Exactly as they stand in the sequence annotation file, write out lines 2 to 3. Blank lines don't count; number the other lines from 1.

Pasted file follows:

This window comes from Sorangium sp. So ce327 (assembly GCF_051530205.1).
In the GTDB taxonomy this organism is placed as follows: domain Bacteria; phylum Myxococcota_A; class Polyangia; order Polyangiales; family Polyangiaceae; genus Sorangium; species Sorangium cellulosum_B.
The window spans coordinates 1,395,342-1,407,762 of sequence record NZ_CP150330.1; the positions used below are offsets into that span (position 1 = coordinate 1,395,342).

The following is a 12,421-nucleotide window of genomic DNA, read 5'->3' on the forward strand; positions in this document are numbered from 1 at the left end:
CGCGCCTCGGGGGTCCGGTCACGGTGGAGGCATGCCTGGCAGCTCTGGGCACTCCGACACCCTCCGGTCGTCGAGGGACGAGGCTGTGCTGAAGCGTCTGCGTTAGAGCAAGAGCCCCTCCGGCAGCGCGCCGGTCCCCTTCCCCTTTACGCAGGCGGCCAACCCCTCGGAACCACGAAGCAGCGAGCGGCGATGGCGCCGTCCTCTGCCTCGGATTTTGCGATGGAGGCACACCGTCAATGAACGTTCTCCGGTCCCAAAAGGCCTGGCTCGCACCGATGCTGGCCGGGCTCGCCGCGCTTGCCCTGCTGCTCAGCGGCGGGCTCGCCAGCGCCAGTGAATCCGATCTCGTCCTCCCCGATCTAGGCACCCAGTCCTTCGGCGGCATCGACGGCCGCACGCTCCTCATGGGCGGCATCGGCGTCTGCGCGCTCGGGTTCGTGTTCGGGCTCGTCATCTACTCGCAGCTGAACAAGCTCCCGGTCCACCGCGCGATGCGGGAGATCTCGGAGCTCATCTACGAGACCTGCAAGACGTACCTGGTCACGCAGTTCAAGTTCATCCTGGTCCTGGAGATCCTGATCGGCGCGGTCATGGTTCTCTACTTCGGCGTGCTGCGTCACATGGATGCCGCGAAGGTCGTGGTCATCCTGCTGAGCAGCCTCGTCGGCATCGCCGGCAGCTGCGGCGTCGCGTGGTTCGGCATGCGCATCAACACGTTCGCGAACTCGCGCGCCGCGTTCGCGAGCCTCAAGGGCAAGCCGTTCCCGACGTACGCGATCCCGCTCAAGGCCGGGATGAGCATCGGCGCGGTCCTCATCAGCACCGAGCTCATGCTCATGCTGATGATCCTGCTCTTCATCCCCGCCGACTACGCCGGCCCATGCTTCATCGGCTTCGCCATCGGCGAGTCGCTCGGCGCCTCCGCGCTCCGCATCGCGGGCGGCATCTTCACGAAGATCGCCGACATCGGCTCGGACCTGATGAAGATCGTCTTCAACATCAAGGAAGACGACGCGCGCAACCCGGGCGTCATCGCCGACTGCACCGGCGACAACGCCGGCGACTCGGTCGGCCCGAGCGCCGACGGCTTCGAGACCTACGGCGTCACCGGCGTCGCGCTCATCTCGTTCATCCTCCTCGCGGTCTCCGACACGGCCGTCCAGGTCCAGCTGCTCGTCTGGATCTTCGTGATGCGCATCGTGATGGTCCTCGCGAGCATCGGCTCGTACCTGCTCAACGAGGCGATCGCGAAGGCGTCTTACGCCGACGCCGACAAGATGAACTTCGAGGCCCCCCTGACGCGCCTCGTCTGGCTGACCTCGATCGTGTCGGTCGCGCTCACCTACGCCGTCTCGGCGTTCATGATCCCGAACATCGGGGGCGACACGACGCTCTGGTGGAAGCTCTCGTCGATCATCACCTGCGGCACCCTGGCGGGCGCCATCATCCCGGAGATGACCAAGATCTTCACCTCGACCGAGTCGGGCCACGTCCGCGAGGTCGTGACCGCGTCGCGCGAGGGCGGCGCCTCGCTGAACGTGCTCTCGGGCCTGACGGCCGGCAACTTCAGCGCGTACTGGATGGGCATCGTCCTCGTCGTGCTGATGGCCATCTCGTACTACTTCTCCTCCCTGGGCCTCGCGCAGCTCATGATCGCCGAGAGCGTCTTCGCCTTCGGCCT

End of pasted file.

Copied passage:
In the GTDB taxonomy this organism is placed as follows: domain Bacteria; phylum Myxococcota_A; class Polyangia; order Polyangiales; family Polyangiaceae; genus Sorangium; species Sorangium cellulosum_B.
The window spans coordinates 1,395,342-1,407,762 of sequence record NZ_CP150330.1; the positions used below are offsets into that span (position 1 = coordinate 1,395,342).